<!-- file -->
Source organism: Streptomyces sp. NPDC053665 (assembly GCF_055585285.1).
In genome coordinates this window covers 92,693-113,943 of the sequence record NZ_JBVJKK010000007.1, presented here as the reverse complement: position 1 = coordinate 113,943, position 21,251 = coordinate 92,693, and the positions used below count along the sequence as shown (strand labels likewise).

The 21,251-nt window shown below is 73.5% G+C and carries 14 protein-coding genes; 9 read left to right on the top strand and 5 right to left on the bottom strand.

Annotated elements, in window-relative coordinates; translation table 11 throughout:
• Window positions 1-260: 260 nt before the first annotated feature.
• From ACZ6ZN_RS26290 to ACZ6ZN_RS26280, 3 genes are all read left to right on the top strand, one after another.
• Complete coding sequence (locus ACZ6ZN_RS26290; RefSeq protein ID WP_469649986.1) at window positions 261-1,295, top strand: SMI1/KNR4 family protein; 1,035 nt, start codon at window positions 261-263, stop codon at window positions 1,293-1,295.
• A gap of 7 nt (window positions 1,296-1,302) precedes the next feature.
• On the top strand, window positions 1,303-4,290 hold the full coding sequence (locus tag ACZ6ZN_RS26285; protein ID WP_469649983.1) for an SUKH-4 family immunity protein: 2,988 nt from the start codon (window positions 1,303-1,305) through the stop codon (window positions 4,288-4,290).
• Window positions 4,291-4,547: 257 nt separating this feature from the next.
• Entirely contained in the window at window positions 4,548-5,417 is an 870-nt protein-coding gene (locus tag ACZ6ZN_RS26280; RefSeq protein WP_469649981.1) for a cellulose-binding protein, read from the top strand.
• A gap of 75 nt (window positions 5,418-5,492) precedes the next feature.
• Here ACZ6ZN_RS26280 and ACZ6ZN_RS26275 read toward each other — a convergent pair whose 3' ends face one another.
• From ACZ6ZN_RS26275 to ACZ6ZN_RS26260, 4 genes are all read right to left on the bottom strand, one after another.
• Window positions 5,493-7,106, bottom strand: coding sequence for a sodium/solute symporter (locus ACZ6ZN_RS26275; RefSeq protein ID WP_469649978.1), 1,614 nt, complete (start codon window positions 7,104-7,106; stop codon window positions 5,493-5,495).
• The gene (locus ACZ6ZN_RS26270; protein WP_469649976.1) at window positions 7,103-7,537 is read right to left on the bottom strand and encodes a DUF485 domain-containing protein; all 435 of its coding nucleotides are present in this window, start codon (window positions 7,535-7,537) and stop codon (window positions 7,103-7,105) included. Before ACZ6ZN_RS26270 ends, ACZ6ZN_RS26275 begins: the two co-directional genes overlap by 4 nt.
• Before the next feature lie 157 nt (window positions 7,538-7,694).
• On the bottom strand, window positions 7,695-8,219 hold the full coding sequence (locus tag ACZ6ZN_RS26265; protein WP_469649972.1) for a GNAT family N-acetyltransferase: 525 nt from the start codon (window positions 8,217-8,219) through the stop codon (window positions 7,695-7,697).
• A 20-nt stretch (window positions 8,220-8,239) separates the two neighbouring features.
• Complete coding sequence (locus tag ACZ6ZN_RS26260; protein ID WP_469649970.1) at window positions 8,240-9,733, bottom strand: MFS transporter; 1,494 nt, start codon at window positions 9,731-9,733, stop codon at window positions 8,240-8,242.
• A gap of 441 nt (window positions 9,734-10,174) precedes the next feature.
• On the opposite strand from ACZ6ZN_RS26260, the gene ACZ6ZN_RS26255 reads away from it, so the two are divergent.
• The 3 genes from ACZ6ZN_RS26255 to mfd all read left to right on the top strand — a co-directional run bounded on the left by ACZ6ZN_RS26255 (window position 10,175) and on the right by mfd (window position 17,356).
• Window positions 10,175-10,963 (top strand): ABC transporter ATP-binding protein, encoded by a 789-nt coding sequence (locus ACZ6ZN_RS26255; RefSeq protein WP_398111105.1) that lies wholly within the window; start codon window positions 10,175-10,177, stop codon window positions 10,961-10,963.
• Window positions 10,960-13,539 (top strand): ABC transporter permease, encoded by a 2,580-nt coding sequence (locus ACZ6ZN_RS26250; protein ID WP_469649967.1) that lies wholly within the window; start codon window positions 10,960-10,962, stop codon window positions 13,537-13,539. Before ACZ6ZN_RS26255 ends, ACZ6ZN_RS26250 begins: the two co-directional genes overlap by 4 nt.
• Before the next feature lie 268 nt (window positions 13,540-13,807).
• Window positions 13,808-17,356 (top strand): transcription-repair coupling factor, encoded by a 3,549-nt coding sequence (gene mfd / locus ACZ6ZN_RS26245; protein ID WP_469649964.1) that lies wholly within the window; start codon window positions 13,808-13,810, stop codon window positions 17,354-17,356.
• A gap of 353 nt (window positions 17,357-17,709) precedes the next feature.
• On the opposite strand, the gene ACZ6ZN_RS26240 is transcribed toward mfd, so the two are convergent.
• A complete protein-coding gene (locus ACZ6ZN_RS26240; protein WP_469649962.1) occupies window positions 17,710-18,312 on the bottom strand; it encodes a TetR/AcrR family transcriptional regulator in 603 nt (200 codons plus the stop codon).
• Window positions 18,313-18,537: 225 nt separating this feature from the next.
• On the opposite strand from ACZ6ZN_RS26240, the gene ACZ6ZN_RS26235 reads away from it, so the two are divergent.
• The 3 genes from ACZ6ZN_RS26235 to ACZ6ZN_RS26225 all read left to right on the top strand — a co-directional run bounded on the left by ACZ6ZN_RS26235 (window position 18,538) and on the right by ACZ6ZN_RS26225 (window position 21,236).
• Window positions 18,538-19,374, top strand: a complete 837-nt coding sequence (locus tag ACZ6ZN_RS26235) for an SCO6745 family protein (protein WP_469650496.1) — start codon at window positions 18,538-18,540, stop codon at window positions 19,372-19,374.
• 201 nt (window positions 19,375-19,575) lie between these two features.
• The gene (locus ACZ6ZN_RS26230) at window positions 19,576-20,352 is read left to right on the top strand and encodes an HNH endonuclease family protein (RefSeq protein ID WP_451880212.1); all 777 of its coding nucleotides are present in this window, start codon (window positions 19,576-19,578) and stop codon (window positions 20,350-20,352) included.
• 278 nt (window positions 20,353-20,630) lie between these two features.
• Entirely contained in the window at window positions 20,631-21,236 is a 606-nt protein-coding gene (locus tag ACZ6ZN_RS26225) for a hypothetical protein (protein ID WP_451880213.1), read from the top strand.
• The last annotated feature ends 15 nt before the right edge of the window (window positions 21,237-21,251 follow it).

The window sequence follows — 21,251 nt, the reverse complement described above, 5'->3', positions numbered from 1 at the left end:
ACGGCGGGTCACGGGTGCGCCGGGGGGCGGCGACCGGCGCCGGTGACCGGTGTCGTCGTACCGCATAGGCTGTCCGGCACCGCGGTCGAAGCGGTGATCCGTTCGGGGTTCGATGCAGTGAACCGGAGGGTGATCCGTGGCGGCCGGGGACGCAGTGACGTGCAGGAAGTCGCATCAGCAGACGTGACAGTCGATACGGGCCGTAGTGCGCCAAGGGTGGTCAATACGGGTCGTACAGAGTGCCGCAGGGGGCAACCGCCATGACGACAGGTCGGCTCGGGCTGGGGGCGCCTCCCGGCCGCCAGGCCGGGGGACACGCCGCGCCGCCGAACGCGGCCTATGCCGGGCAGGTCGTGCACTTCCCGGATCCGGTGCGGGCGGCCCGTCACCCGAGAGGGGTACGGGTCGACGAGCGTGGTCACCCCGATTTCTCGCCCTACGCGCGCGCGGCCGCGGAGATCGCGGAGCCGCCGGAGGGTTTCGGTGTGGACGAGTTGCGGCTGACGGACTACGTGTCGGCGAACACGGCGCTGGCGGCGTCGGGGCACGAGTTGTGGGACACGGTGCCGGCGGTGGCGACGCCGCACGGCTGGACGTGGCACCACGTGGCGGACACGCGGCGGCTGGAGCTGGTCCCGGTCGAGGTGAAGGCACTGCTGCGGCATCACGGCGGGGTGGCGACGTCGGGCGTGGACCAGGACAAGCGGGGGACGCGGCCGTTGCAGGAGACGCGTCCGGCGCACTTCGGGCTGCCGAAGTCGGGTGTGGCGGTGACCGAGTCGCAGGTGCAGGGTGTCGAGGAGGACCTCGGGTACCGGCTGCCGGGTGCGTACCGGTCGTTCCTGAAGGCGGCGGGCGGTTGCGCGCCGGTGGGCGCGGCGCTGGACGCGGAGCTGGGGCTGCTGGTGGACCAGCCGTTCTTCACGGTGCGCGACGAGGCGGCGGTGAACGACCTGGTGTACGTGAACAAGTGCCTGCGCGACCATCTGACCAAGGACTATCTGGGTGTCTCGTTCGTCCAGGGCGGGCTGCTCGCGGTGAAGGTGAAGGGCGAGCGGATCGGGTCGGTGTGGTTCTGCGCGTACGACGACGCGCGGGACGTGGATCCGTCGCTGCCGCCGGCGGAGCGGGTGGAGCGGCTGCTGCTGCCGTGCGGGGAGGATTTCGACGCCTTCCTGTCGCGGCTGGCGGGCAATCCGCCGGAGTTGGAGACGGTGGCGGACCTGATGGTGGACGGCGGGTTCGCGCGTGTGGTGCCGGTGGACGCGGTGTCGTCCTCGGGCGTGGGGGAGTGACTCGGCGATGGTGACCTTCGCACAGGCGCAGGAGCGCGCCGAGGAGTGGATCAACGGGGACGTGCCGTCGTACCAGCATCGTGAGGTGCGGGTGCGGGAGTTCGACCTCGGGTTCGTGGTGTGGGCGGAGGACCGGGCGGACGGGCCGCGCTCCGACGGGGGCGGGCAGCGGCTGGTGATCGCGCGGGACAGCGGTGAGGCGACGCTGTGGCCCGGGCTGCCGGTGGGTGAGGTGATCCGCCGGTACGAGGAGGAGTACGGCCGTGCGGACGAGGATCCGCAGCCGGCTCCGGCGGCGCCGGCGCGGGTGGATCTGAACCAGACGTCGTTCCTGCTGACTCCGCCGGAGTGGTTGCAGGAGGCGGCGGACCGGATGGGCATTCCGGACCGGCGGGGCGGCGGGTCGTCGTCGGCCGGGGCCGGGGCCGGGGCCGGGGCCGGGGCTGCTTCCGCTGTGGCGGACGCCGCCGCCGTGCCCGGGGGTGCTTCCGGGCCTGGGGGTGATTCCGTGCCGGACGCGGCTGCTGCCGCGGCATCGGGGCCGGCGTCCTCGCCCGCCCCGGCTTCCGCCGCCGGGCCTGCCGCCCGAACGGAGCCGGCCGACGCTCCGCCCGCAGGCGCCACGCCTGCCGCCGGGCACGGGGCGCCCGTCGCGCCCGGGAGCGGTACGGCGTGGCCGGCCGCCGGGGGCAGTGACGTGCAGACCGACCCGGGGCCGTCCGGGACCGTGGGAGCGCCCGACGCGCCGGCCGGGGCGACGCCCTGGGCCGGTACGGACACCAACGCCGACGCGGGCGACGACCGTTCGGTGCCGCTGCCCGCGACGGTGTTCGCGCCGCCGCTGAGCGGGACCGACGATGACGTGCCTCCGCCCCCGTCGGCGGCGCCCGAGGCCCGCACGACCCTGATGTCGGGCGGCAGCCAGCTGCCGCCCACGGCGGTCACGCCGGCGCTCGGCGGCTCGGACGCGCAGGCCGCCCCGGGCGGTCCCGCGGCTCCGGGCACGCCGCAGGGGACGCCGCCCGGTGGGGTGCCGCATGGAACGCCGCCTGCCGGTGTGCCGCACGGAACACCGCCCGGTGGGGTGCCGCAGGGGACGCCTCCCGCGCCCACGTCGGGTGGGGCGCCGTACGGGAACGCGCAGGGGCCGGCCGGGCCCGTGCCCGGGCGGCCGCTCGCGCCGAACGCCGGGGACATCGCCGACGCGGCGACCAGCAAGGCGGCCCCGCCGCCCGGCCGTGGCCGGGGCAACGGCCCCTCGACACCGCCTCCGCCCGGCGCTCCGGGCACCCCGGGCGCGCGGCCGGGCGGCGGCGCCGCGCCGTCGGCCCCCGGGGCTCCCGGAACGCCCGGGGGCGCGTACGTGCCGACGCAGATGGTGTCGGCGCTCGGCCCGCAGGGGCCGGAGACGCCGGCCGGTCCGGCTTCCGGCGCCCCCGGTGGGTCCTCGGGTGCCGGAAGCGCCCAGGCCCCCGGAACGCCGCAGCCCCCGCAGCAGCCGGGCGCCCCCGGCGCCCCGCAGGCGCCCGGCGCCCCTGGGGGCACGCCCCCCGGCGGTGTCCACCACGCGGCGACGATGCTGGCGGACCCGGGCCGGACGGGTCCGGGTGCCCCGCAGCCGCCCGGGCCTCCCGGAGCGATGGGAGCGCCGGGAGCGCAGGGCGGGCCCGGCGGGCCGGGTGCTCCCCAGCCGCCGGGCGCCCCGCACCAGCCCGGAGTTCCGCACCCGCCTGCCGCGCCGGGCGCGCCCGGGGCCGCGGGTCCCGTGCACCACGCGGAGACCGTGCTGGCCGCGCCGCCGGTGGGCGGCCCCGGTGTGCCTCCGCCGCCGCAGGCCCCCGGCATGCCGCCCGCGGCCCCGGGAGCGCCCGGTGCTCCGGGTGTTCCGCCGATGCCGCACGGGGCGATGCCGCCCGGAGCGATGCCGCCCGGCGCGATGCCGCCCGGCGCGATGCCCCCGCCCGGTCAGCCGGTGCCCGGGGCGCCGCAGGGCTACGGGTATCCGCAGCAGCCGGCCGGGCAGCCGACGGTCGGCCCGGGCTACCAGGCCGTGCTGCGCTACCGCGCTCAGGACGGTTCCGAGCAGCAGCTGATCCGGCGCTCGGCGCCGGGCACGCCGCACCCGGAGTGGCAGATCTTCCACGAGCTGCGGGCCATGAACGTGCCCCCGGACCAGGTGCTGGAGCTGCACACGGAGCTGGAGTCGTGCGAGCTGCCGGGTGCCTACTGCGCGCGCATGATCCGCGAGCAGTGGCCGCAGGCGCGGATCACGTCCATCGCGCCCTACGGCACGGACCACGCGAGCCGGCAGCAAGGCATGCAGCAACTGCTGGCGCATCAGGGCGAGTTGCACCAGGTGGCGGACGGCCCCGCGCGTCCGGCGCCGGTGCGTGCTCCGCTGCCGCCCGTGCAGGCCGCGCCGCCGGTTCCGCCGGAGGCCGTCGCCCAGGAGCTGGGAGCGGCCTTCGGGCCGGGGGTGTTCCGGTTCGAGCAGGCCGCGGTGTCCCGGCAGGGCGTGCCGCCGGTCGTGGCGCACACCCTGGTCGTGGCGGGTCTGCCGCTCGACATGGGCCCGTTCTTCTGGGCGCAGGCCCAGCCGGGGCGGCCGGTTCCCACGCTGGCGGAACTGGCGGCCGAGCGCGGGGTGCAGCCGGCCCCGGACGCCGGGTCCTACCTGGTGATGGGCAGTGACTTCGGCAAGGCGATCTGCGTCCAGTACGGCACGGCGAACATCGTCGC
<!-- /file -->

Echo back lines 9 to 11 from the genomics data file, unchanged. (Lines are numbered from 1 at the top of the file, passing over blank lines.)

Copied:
• On the top strand, window positions 1,303-4,290 hold the full coding sequence (locus tag ACZ6ZN_RS26285; protein ID WP_469649983.1) for an SUKH-4 family immunity protein: 2,988 nt from the start codon (window positions 1,303-1,305) through the stop codon (window positions 4,288-4,290).
• Window positions 4,291-4,547: 257 nt separating this feature from the next.
• Entirely contained in the window at window positions 4,548-5,417 is an 870-nt protein-coding gene (locus tag ACZ6ZN_RS26280; RefSeq protein WP_469649981.1) for a cellulose-binding protein, read from the top strand.